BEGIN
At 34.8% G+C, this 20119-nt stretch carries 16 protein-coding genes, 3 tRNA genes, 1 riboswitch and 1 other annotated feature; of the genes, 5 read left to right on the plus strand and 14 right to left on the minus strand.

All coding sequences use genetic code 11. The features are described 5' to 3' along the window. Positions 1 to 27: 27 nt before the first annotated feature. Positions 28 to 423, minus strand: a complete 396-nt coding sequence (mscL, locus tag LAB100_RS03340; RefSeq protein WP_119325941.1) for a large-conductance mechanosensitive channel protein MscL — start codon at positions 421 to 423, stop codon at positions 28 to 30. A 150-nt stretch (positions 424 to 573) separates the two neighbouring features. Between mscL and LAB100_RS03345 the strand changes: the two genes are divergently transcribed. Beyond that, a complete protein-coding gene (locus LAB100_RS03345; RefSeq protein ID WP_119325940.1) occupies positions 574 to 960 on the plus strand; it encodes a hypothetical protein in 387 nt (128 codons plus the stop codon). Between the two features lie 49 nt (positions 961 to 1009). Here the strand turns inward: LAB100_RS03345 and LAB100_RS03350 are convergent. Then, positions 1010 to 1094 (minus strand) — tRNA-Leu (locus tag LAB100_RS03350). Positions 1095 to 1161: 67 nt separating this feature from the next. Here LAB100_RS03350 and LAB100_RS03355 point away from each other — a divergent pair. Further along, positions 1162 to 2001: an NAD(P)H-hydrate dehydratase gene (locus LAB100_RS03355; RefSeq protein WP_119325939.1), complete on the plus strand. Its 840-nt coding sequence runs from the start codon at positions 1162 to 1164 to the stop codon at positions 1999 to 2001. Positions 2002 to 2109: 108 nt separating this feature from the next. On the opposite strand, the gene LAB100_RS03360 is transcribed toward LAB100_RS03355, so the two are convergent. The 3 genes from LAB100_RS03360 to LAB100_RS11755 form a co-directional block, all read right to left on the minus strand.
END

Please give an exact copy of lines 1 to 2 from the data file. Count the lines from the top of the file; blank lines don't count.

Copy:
At 34.8% G+C, this 20119-nt stretch carries 16 protein-coding genes, 3 tRNA genes, 1 riboswitch and 1 other annotated feature; of the genes, 5 read left to right on the plus strand and 14 right to left on the minus strand.

All coding sequences use genetic code 11. The features are described 5' to 3' along the window. Positions 1 to 27: 27 nt before the first annotated feature. Positions 28 to 423, minus strand: a complete 396-nt coding sequence (mscL, locus tag LAB100_RS03340; RefSeq protein WP_119325941.1) for a large-conductance mechanosensitive channel protein MscL — start codon at positions 421 to 423, stop codon at positions 28 to 30. A 150-nt stretch (positions 424 to 573) separates the two neighbouring features. Between mscL and LAB100_RS03345 the strand changes: the two genes are divergently transcribed. Beyond that, a complete protein-coding gene (locus LAB100_RS03345; RefSeq protein ID WP_119325940.1) occupies positions 574 to 960 on the plus strand; it encodes a hypothetical protein in 387 nt (128 codons plus the stop codon). Between the two features lie 49 nt (positions 961 to 1009). Here the strand turns inward: LAB100_RS03345 and LAB100_RS03350 are convergent. Then, positions 1010 to 1094 (minus strand) — tRNA-Leu (locus tag LAB100_RS03350). Positions 1095 to 1161: 67 nt separating this feature from the next. Here LAB100_RS03350 and LAB100_RS03355 point away from each other — a divergent pair. Further along, positions 1162 to 2001: an NAD(P)H-hydrate dehydratase gene (locus LAB100_RS03355; RefSeq protein WP_119325939.1), complete on the plus strand. Its 840-nt coding sequence runs from the start codon at positions 1162 to 1164 to the stop codon at positions 1999 to 2001. Positions 2002 to 2109: 108 nt separating this feature from the next. On the opposite strand, the gene LAB100_RS03360 is transcribed toward LAB100_RS03355, so the two are convergent. The 3 genes from LAB100_RS03360 to LAB100_RS11755 form a co-directional block, all read right to left on the minus strand.